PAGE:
This time, Mikel Arteta will find the cupboard bare if he tries raiding it for complaints. He had been enraged by the decisions that brought Arsenal’s defeat to Spurs but this time there can be no obscuring the fact that, when they could least afford to blink, his team did not turn up. Champions League qualification is still possible but only if they beat Everton while Tottenham, surpassing even their own jittery reputation, are overcome by relegated Norwich. It remains a season of progress and the evidence is that, in any case, they are not quite ready for a place among the elite. A hungrier Newcastle were superior throughout and must wonder what 2022-23 will bring if they continue operating with this intensity and verve; Ben White’s own goal and a late Bruno Guimarães strike settled the affair but Eddie Howe’s team could have scored several more.
One of the biggest difficulties for Arsenal at the outset was that, while Newcastle are bogged down in mid-table, this felt nothing like a dead rubber for the hosts. An electric atmosphere greeted the players, as did a flag display: the sense is that, when everyone reconvenes here in August, the Magpies’ prospects for the season will be transformed. Expensive new arrivals will doubtless be welcomed, as far as consciences allow, but this was an occasion to celebrate the work performed in heaving the existing crop to safety.
It was a relief for Arteta, then, that White and Gabriel Magalhaes were both passed fit. There was surely some element of risk, given both centre-backs had been struggling with hamstring problems, but Arsenal could barely afford kid gloves. If Nuno Tavares’ selection at left-back offset the resulting sense of stability, it did mean the defence had a balance it lacked in defeat at Spurs.
That did not stop it wobbling early on. Aaron Ramsdale has been a resounding success despite the nagging sense his exuberance may one day give rise to a costly blooper; it nearly occurred here, a casual attempt to play the ball out in the seventh minute seeing Miguel Almirón charge the ball down. Thankfully for Arsenal it rolled away from goal and Gabriel could hammer away.
Newcastle used every opportunity to test Arsenal’s defensive rustiness with the running of Callum Wilson, on his first start since December after recovering from injury. He had already asked questions of Gabriel twice when, one-on-one with White, his opponent hauled him down. White was booked; Guimarães whipped the free-kick beyond everyone and his side continued to set a resounding tempo.
Arsenal could get little going, White conceding possession easily to Guimarães on one occasion and Arteta glaring at Ramsdale when he had kicked waywardly on another. If those two are off beam it tends to be a warning sign; another came their way when Ramsdale got a hand to Sean Longstaff’s cross and, after Wilson nodded towards goal, Gabriel cleared. Newcastle were well on top and the din was deafening.
When Bukayo Saka found a way into proceedings he tried to quieten it, playing a one-two with Martin Ødegaard but seeing Dan Burn block. He then cut in and drew a save from Martin Dubravka that, although routine, suggested Arsenal were beginning to settle. A draw would be as useful as a defeat and it seemed imperative that their attack started to function.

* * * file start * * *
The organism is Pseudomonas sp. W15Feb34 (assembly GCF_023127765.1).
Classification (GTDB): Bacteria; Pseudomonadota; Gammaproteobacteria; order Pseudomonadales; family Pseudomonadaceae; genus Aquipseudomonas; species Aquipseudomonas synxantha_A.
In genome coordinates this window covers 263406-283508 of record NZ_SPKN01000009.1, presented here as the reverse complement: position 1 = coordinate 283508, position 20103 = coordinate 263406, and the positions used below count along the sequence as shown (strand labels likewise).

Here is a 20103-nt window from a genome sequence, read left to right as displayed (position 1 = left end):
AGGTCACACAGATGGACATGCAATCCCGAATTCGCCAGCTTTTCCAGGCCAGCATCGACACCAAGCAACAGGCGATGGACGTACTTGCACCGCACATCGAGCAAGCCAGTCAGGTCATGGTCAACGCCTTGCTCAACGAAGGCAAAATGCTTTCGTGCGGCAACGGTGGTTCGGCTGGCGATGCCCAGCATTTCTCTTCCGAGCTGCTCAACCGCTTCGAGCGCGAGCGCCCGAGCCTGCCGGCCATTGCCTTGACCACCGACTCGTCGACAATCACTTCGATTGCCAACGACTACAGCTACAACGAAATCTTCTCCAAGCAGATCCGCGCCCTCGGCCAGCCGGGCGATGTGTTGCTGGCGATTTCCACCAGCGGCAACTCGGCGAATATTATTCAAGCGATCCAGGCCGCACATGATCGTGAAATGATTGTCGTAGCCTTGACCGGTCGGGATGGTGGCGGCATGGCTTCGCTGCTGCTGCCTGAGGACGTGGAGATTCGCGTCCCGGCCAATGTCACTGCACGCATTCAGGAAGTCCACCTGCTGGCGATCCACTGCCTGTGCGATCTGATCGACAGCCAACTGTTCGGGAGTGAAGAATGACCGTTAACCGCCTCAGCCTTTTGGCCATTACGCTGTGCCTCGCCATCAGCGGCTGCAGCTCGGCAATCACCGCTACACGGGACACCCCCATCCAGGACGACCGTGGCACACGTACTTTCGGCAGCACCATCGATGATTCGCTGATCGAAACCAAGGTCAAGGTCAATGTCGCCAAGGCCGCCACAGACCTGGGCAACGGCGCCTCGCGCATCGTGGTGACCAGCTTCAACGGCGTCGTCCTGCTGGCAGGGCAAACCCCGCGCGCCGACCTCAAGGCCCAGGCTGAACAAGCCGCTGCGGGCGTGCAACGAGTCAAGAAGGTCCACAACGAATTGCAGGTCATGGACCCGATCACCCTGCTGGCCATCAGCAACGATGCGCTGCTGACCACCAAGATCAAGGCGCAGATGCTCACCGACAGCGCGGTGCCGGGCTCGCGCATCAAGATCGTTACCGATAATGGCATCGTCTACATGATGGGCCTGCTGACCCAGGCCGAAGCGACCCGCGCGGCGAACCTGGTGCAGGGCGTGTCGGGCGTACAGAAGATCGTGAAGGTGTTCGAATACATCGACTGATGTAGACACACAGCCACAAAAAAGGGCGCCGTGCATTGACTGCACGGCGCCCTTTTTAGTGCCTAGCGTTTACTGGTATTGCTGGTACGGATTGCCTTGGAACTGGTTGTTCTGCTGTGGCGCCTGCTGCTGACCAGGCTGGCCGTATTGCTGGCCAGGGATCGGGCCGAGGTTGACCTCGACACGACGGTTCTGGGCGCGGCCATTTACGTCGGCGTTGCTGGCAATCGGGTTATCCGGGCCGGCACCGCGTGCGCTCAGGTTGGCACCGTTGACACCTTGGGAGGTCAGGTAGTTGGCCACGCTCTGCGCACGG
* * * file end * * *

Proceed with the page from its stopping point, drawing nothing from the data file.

They were generally second best in all areas, though, to Newcastle’s ferocity in the challenge. It reared up again when Guimarães, going in hard but fair, left Ødegaard in a heap and set Allan Saint-Maximin off. Ramsdale was alert to tip his drive wide; Ødegaard got up but Takehiro Tomiyasu had sustained a knock in the meantime and, while Arteta gathered his players for an impromptu team talk, Cédric Soares was deployed from the bench.
He must have been relieved that, soon afterwards, he had 15 minutes to deliver a few home truths. They needed to show more aggression but Eddie Nketiah overdid it within moments of the restart when he clattered into Fabian Schär, inflicting a head injury that caused the defender’s replacement by Jamaal Lascelles.
That was a concussion substitution; Arteta then made a conventional one in deploying Gabriel Martinelli for the quiet Emile Smith Rowe. The Brazilian immediately hinted he might offer the change in speed Arsenal required but, almost as quickly, his team were undone.
The goal was entirely deserved. Joelinton was sent surging down the left flank and, as Mohamed Elneny made a futile attempt to cover, fizzed a devilish cross towards the six-yard box. Wilson looked poised to reach it but White, stretching to intervene, got there first. He could only send the ball zipping beyond Ramsdale; St James’ Park erupted save for the contingent of Arsenal fans, up in the gods, who were watching their chances evaporate. Wilson nearly ended them but volleyed the outstanding Guimarães’ delivery just over.
Arteta sent on Alexandre Lacazette and Nicolas Pépé, sacrificing two defenders, but Wilson came close with a spectacular effort from range and the substitute Jacob Murphy tested Ramsdale. Then Guimarães pounced after Ramsdale had denied Wilson; Arsenal were beaten fair and square.